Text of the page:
Faced with the possible dissolution of Parliament for delaying the implementation of the new Constitution, MPs have agreed to take the controversial boundaries report to the House for debate.
Dispute over the report by the Interim Boundaries Review Commission has held up the formation of the commission to implement the new laws and the Revenue Allocation Commission.
On Monday, MPs were warned by National Assembly Speaker Kenneth Marende that if they continued to hold up the implementation of the Constitution, the country could be forced into an early election.
The boundaries commission report, which proposed the creation of 80 new constituencies, has raised political temperatures and divided the country.
According to the agreement on Monday, those MPs who disagree with the proposals of the boundaries body, headed by former Vihiga MP Andrew Ligale, would be free to bring amendments.
Mr Marende, chairman of the constitutional implementation oversight committee Abdikadir Mohammed and chairman of the legal affairs committee Ababu Namwamba had warned MPs that any more delays in the implementation of the Constitution could trigger the dissolution of the House.
They all appealed to MPs to speed up the formation of the Implementation Commission and the Commission on Revenue Allocation.
“This is the opportunity to put all the cards on the table, the good ones, the safe ones and the dangerous ones,” Mr Namwamba said.
After day-long discussions, the MPs attending the retreat at the Kenya Institute of Administration, voted by acclamation to allow the tabling the report.
The battle over the report now goes to the floor of the House.
The MPs also agreed to establish urgently the Independent Electoral and Boundaries Commission, the successor of the Ligale commission, to conclude the task.
“We are happy that there is a breakthrough,” Energy minister Kiraitu Murungi said at the end of the one-day retreat. “MPs have come up with a way forward.”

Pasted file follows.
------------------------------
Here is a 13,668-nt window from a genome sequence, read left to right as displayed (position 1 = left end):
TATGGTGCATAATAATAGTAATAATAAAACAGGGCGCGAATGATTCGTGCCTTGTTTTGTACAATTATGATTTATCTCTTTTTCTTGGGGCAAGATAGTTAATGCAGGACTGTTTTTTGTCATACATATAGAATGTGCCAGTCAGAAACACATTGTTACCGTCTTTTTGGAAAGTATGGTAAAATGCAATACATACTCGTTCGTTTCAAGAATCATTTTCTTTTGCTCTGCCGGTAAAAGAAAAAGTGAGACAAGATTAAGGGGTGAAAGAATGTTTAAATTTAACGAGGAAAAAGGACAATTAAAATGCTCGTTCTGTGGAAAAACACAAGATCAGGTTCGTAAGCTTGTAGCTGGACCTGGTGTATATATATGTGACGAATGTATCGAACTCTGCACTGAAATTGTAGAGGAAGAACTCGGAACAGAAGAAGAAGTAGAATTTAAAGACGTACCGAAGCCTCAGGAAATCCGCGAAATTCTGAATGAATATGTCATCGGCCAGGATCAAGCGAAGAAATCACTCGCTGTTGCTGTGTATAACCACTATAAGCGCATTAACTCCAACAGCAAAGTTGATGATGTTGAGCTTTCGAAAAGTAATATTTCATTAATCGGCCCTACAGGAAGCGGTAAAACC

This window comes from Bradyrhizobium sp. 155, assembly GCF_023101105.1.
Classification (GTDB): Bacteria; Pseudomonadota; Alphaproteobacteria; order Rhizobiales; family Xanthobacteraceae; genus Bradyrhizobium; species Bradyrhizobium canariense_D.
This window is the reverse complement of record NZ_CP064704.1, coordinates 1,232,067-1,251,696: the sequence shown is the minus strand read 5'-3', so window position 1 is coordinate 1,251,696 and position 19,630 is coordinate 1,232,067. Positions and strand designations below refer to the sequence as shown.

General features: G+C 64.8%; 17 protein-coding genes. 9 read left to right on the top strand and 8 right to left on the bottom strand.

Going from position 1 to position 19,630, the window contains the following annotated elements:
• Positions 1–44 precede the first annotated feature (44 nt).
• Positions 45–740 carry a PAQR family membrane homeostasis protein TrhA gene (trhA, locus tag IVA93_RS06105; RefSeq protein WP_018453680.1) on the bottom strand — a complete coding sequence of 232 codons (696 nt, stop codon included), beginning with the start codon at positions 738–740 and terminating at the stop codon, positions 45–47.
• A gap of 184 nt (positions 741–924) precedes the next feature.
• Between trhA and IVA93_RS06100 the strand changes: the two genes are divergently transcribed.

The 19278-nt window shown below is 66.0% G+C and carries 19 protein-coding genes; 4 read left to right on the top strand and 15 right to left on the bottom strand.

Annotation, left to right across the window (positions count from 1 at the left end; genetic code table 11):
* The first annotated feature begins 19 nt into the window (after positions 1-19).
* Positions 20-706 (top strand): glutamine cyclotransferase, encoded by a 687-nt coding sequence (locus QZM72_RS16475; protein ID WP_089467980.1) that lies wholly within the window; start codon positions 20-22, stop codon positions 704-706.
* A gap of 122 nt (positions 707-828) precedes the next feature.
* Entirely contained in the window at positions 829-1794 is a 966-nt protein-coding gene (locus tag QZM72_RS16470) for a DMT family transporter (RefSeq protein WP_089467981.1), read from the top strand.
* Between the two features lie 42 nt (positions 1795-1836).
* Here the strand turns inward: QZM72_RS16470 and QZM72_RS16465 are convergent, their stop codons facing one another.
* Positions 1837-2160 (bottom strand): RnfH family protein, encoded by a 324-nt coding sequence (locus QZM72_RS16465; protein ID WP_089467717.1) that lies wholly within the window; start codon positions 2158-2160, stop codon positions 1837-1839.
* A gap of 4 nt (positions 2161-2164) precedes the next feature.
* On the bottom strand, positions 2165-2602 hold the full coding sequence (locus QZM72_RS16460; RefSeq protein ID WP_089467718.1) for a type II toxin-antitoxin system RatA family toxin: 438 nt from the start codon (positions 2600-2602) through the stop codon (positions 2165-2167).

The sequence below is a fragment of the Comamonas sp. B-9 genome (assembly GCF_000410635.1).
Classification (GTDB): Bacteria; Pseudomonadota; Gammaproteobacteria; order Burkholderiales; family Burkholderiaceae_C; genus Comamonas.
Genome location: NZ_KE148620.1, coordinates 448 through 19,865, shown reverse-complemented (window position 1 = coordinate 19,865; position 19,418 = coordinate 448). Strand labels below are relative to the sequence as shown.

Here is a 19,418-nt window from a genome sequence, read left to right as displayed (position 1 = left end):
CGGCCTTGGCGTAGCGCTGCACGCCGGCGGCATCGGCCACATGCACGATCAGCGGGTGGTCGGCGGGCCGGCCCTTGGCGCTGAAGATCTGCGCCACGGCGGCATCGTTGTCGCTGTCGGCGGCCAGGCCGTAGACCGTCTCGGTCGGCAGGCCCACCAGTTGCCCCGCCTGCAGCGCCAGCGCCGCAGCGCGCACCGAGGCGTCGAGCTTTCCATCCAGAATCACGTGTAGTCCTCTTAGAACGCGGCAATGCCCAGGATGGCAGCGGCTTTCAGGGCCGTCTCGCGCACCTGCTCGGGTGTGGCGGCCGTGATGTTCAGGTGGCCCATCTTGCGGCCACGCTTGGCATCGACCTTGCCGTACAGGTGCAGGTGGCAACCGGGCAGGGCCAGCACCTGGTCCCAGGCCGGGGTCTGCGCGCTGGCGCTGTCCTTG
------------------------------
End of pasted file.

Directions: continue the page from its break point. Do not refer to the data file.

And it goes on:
The MPs asked the Departmental Committee on Administration of Justice and Legal Affairs chaired by Mr Namwamba — the Budalang’i MP — to table the report.
“We have a working proposal on whose basis we can move the process forward. The new position incorporates two of the four proposals discussed, in that Parliament will have a role to play as well as the Independent Electoral and Boundaries Commission,” Mr Namwamba said.
The MPs arrived at the decision after breaking into regional caucuses to cool down tempers, which had begun to flare during the plenary session.
The committee has not been given the time within which it should bring the report, but Mr Murungi said debate was urgent.
Mr Namwamba promised to move fast to prepare legislation for the creation of the new Independent Electoral and Boundaries Commission, spelling out a specific mandate to look at the Ligale list.
“The commission will have a specific timeframe for the new commission to look at the Ligale report,” he stated.
Chepalungu MP Isaac Ruto said there was unanimity among members to adopt the report.
However, public works assistant minister Mwangi Kiunjuri questioned Parliament’s powers to adopt a report that is the subject of a court case.
“There are questions as to whether Parliament can adopt a report that the courts have declared as lacking a legal basis,” Mr Kiunjuri said.
Two businessmen had challenged the report in court.
Earlier, MPs had been warned of the wrath of Kenyans if they failed to resolve the constituency boundaries row.
“Fortunately for this country, Parliament can no longer hold Kenyans to ransom because the new Constitution liberates them from all forms of tyranny, executive tyranny, parliamentary tyranny and even judicial tyranny,” Mr Namwamba said.
Mr Abdikadir said: “Over the last two weeks, nothing substantial has gone on in the House.
“The steam of implementation is no longer calm…it is muddy and in turmoil,” he said.